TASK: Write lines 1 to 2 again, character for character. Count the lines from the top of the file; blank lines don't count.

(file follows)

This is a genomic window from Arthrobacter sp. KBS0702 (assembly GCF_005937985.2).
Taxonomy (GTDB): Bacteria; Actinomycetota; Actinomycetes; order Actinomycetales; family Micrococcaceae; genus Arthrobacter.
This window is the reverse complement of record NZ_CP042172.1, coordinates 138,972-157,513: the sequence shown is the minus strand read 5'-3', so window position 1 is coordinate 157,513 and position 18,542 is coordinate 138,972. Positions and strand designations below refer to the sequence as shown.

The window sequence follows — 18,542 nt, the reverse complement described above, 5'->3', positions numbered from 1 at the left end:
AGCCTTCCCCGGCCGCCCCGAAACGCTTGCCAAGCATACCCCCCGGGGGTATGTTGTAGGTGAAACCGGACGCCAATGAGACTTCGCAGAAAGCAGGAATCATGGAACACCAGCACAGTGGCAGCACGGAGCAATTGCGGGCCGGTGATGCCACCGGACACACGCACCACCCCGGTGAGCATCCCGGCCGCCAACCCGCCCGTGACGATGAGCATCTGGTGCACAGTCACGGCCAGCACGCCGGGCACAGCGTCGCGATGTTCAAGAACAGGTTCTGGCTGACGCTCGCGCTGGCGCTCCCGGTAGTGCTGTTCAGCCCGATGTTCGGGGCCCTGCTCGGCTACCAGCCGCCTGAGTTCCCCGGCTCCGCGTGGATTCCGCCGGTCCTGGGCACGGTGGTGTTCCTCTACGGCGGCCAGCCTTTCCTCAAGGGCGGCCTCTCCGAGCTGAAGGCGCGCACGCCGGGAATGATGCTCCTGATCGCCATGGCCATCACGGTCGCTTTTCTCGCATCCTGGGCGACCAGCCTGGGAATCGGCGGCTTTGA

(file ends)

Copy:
This is a genomic window from Arthrobacter sp. KBS0702 (assembly GCF_005937985.2).
Taxonomy (GTDB): Bacteria; Actinomycetota; Actinomycetes; order Actinomycetales; family Micrococcaceae; genus Arthrobacter.